Published on November 21, 2019
A Few Tips for Safe Online Shopping
It’s hard to deny the convenience of shopping online. The stores are always open, parking is a breeze, and you can do it from the comfort of your couch while wearing your favorite pajamas.
Online shopping has been gaining in popularity every year — in 2018, sales on Cyber Monday alone were $8 billion, which was up from $6.2 billion in 2017.
While online shopping is certainly convenient, it can also be risky. We’ve all heard the stories. “My credit card numbers were stolen” or “My order never arrived.” And while apps are a convenient way to shop, downloading a fraudulent app is one of the leading causes of identity theft.
If you plan to shop online this holiday season, it’s a good idea to take a few precautions.
Start with a conversation
Talk with your kids (and parents) about the risks associated with clicking on unsolicited and unexpected emails and attachments that promise “great deals” on popular games and toys. These phishing emails will encourage them to “act fast” before the deal goes away or ask for personal information. These emails can be a gateway into your phone or computer — and your passwords and bank account.
Only shop on sites you trust
This one seems basic, but around the holidays people get a little anxious when searching for a specific item. Has this ever happened to you: after hours of searching, you find your item online on a site that you’ve never heard of? Maybe it’s a personal seller or a site for a store you’re unfamiliar with. You’re excited. Your search is over.
Before you celebrate, stop and think.
Why does this store have that “hot” item that everyone else is sold out of? Is this “store” perhaps a scam just to get your credit card information. Here’s a tip:
- Check the website URL (web address) carefully. If you see symbols anywhere in the address that seemingly don’t belong, such as extra periods or misspelled words, it is likely a fake site or a fake payment page that looks like a real one.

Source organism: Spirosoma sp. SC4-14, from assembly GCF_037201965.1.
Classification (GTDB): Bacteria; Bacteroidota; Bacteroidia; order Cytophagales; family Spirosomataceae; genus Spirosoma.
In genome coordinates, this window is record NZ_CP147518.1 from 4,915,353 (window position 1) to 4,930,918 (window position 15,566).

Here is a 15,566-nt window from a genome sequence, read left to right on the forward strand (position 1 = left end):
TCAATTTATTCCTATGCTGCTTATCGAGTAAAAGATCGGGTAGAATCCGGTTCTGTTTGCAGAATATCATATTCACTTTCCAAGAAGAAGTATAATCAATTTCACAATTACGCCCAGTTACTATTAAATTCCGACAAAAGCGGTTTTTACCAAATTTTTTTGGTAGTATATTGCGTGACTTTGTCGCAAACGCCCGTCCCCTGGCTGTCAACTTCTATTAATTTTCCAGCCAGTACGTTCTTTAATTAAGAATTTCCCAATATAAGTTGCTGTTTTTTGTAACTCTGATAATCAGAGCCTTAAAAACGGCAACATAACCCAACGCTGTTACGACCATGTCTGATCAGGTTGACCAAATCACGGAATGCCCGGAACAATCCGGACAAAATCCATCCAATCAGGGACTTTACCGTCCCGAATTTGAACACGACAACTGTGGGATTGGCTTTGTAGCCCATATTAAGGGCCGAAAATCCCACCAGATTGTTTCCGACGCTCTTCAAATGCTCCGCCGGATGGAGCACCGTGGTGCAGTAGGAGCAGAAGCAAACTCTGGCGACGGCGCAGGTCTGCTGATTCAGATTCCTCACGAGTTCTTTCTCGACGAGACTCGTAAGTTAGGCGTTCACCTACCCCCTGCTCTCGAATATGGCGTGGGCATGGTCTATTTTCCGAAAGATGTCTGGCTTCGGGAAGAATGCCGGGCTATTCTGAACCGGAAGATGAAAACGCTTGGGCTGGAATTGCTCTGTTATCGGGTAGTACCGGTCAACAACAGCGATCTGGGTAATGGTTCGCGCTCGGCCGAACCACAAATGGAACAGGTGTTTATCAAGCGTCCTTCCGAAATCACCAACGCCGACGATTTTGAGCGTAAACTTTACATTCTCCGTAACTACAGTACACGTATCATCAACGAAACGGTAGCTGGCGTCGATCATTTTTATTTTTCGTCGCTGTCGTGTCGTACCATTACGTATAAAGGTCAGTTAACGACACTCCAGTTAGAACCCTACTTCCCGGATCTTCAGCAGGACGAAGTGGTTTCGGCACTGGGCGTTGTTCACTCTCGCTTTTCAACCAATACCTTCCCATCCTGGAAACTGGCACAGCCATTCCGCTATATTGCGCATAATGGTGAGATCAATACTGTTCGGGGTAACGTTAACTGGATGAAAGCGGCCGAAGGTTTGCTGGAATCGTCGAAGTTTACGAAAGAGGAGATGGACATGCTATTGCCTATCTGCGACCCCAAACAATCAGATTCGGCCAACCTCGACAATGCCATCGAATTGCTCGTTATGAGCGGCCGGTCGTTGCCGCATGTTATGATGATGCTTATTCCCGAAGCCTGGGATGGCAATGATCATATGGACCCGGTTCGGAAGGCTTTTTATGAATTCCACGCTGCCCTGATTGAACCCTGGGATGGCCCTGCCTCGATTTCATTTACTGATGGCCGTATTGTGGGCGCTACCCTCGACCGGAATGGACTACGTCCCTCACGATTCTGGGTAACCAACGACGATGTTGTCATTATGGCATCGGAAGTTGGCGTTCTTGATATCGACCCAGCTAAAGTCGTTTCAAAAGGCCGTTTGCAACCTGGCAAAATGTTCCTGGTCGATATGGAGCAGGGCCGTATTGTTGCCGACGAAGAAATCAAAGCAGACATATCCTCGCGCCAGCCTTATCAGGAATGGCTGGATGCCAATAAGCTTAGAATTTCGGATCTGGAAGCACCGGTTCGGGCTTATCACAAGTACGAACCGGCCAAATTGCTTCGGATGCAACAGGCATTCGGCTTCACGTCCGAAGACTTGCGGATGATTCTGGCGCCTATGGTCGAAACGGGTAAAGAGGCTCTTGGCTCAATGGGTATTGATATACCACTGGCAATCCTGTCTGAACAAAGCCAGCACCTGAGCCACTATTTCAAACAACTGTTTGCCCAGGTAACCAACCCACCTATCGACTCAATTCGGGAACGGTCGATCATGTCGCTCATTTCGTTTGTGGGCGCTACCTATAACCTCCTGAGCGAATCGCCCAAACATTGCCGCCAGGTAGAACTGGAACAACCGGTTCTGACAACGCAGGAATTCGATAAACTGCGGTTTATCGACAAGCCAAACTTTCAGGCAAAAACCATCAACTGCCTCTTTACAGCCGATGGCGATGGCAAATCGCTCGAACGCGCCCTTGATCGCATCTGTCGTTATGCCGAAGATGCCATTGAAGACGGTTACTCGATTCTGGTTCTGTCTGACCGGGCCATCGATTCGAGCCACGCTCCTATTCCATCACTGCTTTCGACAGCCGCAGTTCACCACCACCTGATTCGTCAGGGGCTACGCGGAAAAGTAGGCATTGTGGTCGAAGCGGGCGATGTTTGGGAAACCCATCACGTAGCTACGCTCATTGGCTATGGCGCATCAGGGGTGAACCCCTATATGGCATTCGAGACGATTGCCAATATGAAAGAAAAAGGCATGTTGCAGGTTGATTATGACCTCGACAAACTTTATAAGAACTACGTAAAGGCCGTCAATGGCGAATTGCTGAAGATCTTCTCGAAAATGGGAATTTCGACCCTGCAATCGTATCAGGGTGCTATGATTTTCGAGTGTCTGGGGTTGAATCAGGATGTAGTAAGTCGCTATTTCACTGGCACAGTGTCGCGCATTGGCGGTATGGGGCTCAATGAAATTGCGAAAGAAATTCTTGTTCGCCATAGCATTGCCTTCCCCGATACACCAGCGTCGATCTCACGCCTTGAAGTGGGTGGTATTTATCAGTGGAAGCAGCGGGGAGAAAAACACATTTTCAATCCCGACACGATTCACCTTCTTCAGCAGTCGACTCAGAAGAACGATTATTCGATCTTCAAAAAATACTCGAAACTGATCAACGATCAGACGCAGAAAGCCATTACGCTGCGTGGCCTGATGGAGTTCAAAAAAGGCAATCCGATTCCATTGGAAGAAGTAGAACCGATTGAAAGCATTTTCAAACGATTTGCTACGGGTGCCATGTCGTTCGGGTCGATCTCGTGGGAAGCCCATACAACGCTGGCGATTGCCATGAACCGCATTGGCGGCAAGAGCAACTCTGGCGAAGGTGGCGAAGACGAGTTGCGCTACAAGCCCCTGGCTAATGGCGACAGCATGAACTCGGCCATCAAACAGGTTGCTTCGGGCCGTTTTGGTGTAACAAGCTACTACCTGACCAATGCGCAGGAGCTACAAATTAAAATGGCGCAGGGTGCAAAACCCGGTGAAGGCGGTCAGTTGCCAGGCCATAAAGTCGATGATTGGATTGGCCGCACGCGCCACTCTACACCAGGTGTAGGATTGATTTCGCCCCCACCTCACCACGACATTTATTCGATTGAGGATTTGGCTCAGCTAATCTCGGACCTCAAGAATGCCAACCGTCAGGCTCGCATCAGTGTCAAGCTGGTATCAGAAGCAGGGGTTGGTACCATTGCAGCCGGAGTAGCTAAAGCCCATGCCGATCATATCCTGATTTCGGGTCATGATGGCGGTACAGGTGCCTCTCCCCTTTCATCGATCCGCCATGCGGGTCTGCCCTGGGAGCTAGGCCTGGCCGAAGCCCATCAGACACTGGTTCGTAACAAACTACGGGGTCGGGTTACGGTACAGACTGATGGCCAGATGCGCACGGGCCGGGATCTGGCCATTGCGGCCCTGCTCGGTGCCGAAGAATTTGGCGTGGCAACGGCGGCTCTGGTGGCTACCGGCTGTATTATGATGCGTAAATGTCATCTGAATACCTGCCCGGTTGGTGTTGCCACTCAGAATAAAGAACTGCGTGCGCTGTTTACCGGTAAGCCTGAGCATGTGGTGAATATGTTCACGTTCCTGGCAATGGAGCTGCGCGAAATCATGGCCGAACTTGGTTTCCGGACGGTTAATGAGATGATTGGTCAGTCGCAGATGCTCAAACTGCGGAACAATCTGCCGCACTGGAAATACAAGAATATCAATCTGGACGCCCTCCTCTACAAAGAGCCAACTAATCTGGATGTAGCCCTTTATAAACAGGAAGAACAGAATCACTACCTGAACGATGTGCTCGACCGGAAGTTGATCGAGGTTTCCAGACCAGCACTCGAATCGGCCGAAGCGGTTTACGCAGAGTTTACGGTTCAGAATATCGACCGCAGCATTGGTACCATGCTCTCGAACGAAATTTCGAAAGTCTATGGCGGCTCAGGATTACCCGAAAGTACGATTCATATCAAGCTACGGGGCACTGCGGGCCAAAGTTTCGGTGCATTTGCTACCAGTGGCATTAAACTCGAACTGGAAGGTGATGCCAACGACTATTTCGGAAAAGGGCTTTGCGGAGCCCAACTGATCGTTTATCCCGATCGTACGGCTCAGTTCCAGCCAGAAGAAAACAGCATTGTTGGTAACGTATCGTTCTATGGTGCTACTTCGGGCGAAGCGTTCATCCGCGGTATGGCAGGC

It might seem like some extra sleuthing, but it could save you a lot of time and money. Scammers are counting on you being in a hurry or too distracted to notice that something’s not quite right with their site or payment page.
Look for the padlock
When you click on a website, make sure it begins with https://. The “s” at the end stands for “secure.” There should also be a padlock symbol next to the URL. The padlock also tells you that this is a secure site. Avoid the site if a warning pops up on the padlock. The padlock will only tell you that site is secure, not if person running it is honest. So, keep your guard up even if you see a padlock.
Avoid public Wi-Fi
Lifelock.com has some great tips on its site regarding safe online shopping. This one is especially true for those of you who are out shopping, stop at your favorite restaurant for break and then contemplate using their public Wi-Fi to finish up your shopping. Resist this urge. Using public Wi-Fi, even to check your social media or email, is risky at best. Wait till you get home, especially if you need to access your bank account or if you’re entering your credit card number.
Be smart. Be safe. File a complaint.
Finally, trust your instincts. Like the old saying goes, if you see an offer that’s just too good to be true, it probably is. If you suspect that you’ve been scammed, call your financial institution and your credit card company right away and report the site or business. You can log onto the FBI’s Internet Crime Complaint Center at https://www.ic3.gov/complaint/default.aspx. You can also file a complaint at with the Federal Trade Commission.